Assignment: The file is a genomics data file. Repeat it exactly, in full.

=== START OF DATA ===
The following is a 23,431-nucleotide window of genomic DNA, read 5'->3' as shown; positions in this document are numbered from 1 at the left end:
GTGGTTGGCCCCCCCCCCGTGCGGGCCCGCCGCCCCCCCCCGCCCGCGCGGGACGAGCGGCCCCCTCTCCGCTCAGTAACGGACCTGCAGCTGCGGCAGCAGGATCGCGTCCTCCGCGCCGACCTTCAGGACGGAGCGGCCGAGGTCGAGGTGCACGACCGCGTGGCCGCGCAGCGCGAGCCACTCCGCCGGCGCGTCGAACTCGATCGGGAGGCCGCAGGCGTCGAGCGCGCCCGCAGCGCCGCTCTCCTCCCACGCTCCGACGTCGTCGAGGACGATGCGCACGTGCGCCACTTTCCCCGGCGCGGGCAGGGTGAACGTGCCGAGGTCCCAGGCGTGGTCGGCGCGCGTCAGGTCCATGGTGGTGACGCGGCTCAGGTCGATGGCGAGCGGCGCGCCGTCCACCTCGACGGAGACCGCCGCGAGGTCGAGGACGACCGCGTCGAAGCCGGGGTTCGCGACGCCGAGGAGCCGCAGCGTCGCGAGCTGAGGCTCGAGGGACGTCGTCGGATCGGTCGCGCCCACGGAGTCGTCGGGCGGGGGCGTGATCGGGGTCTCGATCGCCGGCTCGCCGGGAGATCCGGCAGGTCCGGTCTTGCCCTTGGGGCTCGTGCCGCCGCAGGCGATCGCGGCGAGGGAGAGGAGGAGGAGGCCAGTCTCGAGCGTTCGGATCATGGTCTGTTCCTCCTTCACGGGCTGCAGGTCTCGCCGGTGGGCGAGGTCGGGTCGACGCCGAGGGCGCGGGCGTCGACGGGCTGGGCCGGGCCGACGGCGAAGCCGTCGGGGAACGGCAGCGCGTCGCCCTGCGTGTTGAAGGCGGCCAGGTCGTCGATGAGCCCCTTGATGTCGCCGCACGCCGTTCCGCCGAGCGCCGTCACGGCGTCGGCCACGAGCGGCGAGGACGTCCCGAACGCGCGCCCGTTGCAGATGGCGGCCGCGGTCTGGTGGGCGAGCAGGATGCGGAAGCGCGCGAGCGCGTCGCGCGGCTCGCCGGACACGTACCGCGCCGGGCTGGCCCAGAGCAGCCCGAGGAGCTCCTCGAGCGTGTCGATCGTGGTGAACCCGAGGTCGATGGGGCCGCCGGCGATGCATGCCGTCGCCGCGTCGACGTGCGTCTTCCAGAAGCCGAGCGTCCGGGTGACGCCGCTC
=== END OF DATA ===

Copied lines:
The following is a 23,431-nucleotide window of genomic DNA, read 5'->3' as shown; positions in this document are numbered from 1 at the left end:
GTGGTTGGCCCCCCCCCCGTGCGGGCCCGCCGCCCCCCCCCGCCCGCGCGGGACGAGCGGCCCCCTCTCCGCTCAGTAACGGACCTGCAGCTGCGGCAGCAGGATCGCGTCCTCCGCGCCGACCTTCAGGACGGAGCGGCCGAGGTCGAGGTGCACGACCGCGTGGCCGCGCAGCGCGAGCCACTCCGCCGGCGCGTCGAACTCGATCGGGAGGCCGCAGGCGTCGAGCGCGCCCGCAGCGCCGCTCTCCTCCCACGCTCCGACGTCGTCGAGGACGATGCGCACGTGCGCCACTTTCCCCGGCGCGGGCAGGGTGAACGTGCCGAGGTCCCAGGCGTGGTCGGCGCGCGTCAGGTCCATGGTGGTGACGCGGCTCAGGTCGATGGCGAGCGGCGCGCCGTCCACCTCGACGGAGACCGCCGCGAGGTCGAGGACGACCGCGTCGAAGCCGGGGTTCGCGACGCCGAGGAGCCGCAGCGTCGCGAGCTGAGGCTCGAGGGACGTCGTCGGATCGGTCGCGCCCACGGAGTCGTCGGGCGGGGGCGTGATCGGGGTCTCGATCGCCGGCTCGCCGGGAGATCCGGCAGGTCCGGTCTTGCCCTTGGGGCTCGTGCCGCCGCAGGCGATCGCGGCGAGGGAGAGGAGGAGGAGGCCAGTCTCGAGCGTTCGGATCATGGTCTGTTCCTCCTTCACGGGCTGCAGGTCTCGCCGGTGGGCGAGGTCGGGTCGACGCCGAGGGCGCGGGCGTCGACGGGCTGGGCCGGGCCGACGGCGAAGCCGTCGGGGAACGGCAGCGCGTCGCCCTGCGTGTTGAAGGCGGCCAGGTCGTCGATGAGCCCCTTGATGTCGCCGCACGCCGTTCCGCCGAGCGCCGTCACGGCGTCGGCCACGAGCGGCGAGGACGTCCCGAACGCGCGCCCGTTGCAGATGGCGGCCGCGGTCTGGTGGGCGAGCAGGATGCGGAAGCGCGCGAGCGCGTCGCGCGGCTCGCCGGACACGTACCGCGCCGGGCTGGCCCAGAGCAGCCCGAGGAGCTCCTCGAGCGTGTCGATCGTGGTGAACCCGAGGTCGATGGGGCCGCCGGCGATGCATGCCGTCGCCGCGTCGACGTGCGTCTTCCAGAAGCCGAGCGTCCGGGTGACGCCGCTC